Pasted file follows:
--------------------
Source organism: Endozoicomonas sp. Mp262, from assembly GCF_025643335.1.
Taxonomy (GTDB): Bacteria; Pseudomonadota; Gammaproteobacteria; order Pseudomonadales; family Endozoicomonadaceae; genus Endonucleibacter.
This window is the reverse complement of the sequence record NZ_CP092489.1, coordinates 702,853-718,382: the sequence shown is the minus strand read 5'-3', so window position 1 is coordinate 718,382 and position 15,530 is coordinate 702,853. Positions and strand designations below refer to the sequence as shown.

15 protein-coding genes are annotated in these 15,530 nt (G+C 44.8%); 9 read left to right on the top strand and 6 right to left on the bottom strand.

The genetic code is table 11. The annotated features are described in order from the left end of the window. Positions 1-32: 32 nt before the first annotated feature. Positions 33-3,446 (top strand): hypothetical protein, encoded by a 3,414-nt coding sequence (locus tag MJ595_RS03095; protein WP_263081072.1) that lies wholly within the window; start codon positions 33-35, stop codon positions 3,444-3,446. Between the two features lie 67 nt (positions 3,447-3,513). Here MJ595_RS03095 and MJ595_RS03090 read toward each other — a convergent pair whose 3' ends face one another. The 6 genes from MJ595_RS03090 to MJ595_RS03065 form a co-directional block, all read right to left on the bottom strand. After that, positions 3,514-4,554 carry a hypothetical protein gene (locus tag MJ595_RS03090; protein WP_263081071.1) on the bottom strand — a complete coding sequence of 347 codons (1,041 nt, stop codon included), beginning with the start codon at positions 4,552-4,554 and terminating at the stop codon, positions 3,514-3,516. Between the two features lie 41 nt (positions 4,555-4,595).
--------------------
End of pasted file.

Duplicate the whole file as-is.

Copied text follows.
Source organism: Endozoicomonas sp. Mp262, from assembly GCF_025643335.1.
Taxonomy (GTDB): Bacteria; Pseudomonadota; Gammaproteobacteria; order Pseudomonadales; family Endozoicomonadaceae; genus Endonucleibacter.
This window is the reverse complement of the sequence record NZ_CP092489.1, coordinates 702,853-718,382: the sequence shown is the minus strand read 5'-3', so window position 1 is coordinate 718,382 and position 15,530 is coordinate 702,853. Positions and strand designations below refer to the sequence as shown.

15 protein-coding genes are annotated in these 15,530 nt (G+C 44.8%); 9 read left to right on the top strand and 6 right to left on the bottom strand.

The genetic code is table 11. The annotated features are described in order from the left end of the window. Positions 1-32: 32 nt before the first annotated feature. Positions 33-3,446 (top strand): hypothetical protein, encoded by a 3,414-nt coding sequence (locus tag MJ595_RS03095; protein WP_263081072.1) that lies wholly within the window; start codon positions 33-35, stop codon positions 3,444-3,446. Between the two features lie 67 nt (positions 3,447-3,513). Here MJ595_RS03095 and MJ595_RS03090 read toward each other — a convergent pair whose 3' ends face one another. The 6 genes from MJ595_RS03090 to MJ595_RS03065 form a co-directional block, all read right to left on the bottom strand. After that, positions 3,514-4,554 carry a hypothetical protein gene (locus tag MJ595_RS03090; protein WP_263081071.1) on the bottom strand — a complete coding sequence of 347 codons (1,041 nt, stop codon included), beginning with the start codon at positions 4,552-4,554 and terminating at the stop codon, positions 3,514-3,516. Between the two features lie 41 nt (positions 4,555-4,595).